Diabetes mellitus is a group of diseases characterized by abnormal metabolism of carbohydrates. In general, diabetes is classified in
Type I in which there is absolute insulin deficiency due to destruction of the beta cells of the pancreas and Type II, characterized by hyperglycemia due to variable degrees of insulin deficiency and resistance. Ninety percent of all cases of diabetes are Type II, which plays a significant role.
Diabetes is quite common: 9 percent of the American population suffers from diabetes. This number is much higher in our corner of the world.
Diabetes affects the micro and the macro circulation. Damage to the micro circulation produces eye and kidney disease and neuropathy whereas damage to the macro circulation produces coronary and peripheral arterial disease.
Diabetics not only have a higher prevalence of coronary artery disease but this tends to be more extensive and associated with a higher probability of heart attacks (of which 25 percent of them will occur without pain). Diabetes doubles the mortality in men and triples it in women.
Diabetes is not only an independent risk factor for cardiovascular complications but it is also associated with other risk factors such as hypertension, obesity, lipid abnormalities and elevated fibrinogen.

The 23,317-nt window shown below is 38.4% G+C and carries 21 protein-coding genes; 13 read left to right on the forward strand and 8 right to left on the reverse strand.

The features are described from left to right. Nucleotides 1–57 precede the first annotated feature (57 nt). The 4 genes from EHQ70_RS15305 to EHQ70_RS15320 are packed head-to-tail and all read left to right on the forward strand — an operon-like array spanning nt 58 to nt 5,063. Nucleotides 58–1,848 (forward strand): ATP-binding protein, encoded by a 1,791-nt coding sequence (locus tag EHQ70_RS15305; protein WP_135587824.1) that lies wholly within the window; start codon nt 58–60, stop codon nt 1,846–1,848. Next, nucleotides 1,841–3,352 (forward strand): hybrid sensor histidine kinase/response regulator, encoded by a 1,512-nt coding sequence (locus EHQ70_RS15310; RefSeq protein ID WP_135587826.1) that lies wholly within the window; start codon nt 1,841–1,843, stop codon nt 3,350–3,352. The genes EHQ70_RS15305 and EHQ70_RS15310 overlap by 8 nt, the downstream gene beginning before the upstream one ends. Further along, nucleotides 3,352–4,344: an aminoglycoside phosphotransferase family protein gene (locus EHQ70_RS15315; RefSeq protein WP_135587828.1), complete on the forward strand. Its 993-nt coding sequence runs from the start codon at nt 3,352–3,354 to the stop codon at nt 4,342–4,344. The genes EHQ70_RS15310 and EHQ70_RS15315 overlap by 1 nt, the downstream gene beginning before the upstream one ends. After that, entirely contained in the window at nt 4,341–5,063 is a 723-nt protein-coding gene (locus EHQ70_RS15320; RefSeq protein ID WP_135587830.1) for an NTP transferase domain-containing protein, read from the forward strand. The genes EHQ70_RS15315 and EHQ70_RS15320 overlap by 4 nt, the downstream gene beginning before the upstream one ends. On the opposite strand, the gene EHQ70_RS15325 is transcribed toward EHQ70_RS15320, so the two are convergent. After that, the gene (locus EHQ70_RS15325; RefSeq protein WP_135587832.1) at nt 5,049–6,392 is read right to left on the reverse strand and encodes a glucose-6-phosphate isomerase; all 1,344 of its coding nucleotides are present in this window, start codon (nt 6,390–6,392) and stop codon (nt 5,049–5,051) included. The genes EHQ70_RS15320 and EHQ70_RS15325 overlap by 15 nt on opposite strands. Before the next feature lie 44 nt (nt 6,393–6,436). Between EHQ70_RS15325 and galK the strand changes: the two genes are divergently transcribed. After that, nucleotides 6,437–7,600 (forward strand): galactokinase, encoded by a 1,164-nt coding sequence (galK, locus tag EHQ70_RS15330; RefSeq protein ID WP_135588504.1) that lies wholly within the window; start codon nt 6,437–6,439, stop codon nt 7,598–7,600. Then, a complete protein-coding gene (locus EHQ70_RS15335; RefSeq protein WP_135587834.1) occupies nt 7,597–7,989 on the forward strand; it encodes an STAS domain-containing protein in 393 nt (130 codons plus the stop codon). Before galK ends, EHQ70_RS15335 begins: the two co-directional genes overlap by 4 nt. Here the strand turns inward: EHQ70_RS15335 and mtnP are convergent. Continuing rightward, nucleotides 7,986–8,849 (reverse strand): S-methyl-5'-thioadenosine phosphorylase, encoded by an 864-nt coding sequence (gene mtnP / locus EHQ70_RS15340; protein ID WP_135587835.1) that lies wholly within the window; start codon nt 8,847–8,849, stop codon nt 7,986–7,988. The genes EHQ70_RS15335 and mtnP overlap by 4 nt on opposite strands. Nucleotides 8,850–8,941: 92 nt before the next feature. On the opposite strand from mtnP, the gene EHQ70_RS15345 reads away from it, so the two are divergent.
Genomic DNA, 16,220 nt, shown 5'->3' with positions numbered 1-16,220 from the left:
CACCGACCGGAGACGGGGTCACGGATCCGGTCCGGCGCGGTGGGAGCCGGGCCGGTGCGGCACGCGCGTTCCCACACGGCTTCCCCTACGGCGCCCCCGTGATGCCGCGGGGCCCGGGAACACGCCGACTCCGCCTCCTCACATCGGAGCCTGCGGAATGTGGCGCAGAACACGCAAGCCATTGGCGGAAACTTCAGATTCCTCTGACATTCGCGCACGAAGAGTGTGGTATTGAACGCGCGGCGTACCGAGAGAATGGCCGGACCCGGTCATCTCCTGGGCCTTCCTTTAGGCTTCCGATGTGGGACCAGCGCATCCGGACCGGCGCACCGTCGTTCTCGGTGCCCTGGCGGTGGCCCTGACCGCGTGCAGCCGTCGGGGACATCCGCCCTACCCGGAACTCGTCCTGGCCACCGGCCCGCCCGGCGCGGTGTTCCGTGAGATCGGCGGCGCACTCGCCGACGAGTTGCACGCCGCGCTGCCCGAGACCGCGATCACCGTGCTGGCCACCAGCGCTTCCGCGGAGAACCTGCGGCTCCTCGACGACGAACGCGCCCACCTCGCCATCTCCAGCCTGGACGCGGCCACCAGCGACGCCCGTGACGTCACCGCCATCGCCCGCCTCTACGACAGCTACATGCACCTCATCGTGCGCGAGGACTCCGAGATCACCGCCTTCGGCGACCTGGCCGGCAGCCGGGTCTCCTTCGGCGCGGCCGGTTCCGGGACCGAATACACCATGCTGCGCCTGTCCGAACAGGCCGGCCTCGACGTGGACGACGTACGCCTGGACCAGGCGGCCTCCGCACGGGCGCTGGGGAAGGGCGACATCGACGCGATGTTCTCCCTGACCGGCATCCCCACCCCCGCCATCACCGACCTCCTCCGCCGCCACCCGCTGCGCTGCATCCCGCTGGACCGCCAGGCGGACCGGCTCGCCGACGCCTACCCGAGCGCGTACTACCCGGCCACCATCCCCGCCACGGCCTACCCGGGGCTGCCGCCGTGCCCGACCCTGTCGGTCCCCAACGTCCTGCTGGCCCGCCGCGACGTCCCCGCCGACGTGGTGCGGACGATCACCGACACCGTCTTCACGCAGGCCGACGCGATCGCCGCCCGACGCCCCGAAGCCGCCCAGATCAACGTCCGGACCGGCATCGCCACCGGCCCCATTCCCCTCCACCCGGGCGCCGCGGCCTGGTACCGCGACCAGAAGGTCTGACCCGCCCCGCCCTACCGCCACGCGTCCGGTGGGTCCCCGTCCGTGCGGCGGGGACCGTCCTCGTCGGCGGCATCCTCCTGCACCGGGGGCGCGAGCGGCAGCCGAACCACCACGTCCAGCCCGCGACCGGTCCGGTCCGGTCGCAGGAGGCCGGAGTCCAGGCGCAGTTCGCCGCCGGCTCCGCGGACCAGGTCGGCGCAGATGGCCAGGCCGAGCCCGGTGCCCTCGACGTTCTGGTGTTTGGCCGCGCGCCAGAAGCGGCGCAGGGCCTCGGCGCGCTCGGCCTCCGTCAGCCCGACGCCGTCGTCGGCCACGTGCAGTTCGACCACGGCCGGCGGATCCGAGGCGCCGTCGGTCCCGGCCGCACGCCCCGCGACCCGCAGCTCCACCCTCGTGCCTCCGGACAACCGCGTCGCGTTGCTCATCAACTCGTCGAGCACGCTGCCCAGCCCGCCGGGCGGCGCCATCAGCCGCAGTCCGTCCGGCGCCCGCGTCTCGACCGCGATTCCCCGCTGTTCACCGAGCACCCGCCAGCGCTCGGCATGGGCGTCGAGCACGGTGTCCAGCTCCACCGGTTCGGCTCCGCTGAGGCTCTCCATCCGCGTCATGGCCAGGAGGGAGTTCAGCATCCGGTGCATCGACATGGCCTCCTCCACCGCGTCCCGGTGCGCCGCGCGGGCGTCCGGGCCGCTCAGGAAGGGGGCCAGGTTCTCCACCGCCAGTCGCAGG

Control of the blood sugar is important in Type I and II diabetes mainly because of benefits in the micro circulation; however strict glycemic control to benefit abnormalities of the macro circulation (heart attacks, amputations and peripheral artery disease) has not been documented in Type II diabetes.
The American Diabetes Association and the American Heart Association recommend the following approach to prevent complications:
>> Keep blood pressure less than120-130/80 mmHg.
>> Low carbohydrate and low fat diet, weight loss and physical exercise.
>> Statins (Crestor, Lipitor at a maximal tolerated dose) if there is a prior history of cardiovascular disease. If there is no prior history of cardiovascular diseases then statins are recommended in men with one additional risk factor and in women with two or more.
>> Keep HbA1C less than 6.5 percent.
>> Angiotensin converting enzyme inhibitors should be used regardless of the blood pressure.
>> Aspirin in high risk individuals (weak recommendation)
>> Smoking cessation.
>> Flu and pneumococcal vaccination.
>> Routine stress testing in asymptomatic individuals is not recommended.
HOW D’OXYVA CAN HELP?
D’OXYVA is the only fully noninvasive, completely painless transdermal (over-the-skin) microcirculatory solution that has been clinically tested to significantly improve microcirculation.
The improvement of microcirculation, i.e., blood flow to the smallest blood vessels, benefits one’s health, immune system and overall sense of well-being in a variety of ways.